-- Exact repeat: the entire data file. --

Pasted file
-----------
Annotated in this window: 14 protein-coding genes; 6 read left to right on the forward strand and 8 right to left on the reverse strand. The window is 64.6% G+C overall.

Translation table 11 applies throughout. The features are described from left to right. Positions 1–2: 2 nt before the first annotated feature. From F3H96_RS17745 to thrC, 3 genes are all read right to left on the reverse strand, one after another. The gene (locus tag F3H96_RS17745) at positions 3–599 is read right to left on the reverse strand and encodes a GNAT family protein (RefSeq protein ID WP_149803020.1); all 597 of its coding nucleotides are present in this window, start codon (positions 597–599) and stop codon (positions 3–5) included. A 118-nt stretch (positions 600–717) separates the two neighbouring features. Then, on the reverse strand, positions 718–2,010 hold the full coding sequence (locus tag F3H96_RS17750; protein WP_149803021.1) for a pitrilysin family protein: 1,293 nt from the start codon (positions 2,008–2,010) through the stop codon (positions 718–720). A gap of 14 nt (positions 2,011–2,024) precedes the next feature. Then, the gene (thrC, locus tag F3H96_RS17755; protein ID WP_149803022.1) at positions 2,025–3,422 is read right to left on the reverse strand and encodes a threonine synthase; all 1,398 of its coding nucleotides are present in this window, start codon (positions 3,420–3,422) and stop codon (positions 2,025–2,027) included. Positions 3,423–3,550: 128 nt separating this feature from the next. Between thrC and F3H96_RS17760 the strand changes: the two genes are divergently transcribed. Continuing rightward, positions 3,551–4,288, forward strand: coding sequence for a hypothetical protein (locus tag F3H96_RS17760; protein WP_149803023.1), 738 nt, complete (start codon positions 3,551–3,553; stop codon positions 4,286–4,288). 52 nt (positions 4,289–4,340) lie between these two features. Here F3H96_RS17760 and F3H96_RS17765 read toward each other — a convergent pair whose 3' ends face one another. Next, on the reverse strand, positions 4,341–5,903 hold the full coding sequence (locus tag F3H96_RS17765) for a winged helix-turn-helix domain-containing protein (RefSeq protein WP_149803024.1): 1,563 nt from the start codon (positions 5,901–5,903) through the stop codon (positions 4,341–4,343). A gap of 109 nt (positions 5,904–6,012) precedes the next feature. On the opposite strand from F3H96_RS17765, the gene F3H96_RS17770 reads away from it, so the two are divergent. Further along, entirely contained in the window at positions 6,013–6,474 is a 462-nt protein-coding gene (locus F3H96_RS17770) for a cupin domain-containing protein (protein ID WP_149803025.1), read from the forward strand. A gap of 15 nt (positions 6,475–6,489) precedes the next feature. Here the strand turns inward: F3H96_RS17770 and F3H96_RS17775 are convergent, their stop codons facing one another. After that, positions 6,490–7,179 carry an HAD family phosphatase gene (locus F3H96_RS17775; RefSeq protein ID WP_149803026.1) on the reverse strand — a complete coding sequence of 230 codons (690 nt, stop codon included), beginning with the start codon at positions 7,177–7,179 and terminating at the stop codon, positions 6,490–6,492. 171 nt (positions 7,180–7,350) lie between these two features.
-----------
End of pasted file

Annotated in this window: 14 protein-coding genes; 6 read left to right on the forward strand and 8 right to left on the reverse strand. The window is 64.6% G+C overall.

Translation table 11 applies throughout. The features are described from left to right. Positions 1–2: 2 nt before the first annotated feature. From F3H96_RS17745 to thrC, 3 genes are all read right to left on the reverse strand, one after another. The gene (locus tag F3H96_RS17745) at positions 3–599 is read right to left on the reverse strand and encodes a GNAT family protein (RefSeq protein ID WP_149803020.1); all 597 of its coding nucleotides are present in this window, start codon (positions 597–599) and stop codon (positions 3–5) included. A 118-nt stretch (positions 600–717) separates the two neighbouring features. Then, on the reverse strand, positions 718–2,010 hold the full coding sequence (locus tag F3H96_RS17750; protein WP_149803021.1) for a pitrilysin family protein: 1,293 nt from the start codon (positions 2,008–2,010) through the stop codon (positions 718–720). A gap of 14 nt (positions 2,011–2,024) precedes the next feature. Then, the gene (thrC, locus tag F3H96_RS17755; protein ID WP_149803022.1) at positions 2,025–3,422 is read right to left on the reverse strand and encodes a threonine synthase; all 1,398 of its coding nucleotides are present in this window, start codon (positions 3,420–3,422) and stop codon (positions 2,025–2,027) included. Positions 3,423–3,550: 128 nt separating this feature from the next. Between thrC and F3H96_RS17760 the strand changes: the two genes are divergently transcribed. Continuing rightward, positions 3,551–4,288, forward strand: coding sequence for a hypothetical protein (locus tag F3H96_RS17760; protein WP_149803023.1), 738 nt, complete (start codon positions 3,551–3,553; stop codon positions 4,286–4,288). 52 nt (positions 4,289–4,340) lie between these two features. Here F3H96_RS17760 and F3H96_RS17765 read toward each other — a convergent pair whose 3' ends face one another. Next, on the reverse strand, positions 4,341–5,903 hold the full coding sequence (locus tag F3H96_RS17765) for a winged helix-turn-helix domain-containing protein (RefSeq protein WP_149803024.1): 1,563 nt from the start codon (positions 5,901–5,903) through the stop codon (positions 4,341–4,343). A gap of 109 nt (positions 5,904–6,012) precedes the next feature. On the opposite strand from F3H96_RS17765, the gene F3H96_RS17770 reads away from it, so the two are divergent. Further along, entirely contained in the window at positions 6,013–6,474 is a 462-nt protein-coding gene (locus F3H96_RS17770) for a cupin domain-containing protein (protein ID WP_149803025.1), read from the forward strand. A gap of 15 nt (positions 6,475–6,489) precedes the next feature. Here the strand turns inward: F3H96_RS17770 and F3H96_RS17775 are convergent, their stop codons facing one another. After that, positions 6,490–7,179 carry an HAD family phosphatase gene (locus F3H96_RS17775; RefSeq protein ID WP_149803026.1) on the reverse strand — a complete coding sequence of 230 codons (690 nt, stop codon included), beginning with the start codon at positions 7,177–7,179 and terminating at the stop codon, positions 6,490–6,492. 171 nt (positions 7,180–7,350) lie between these two features.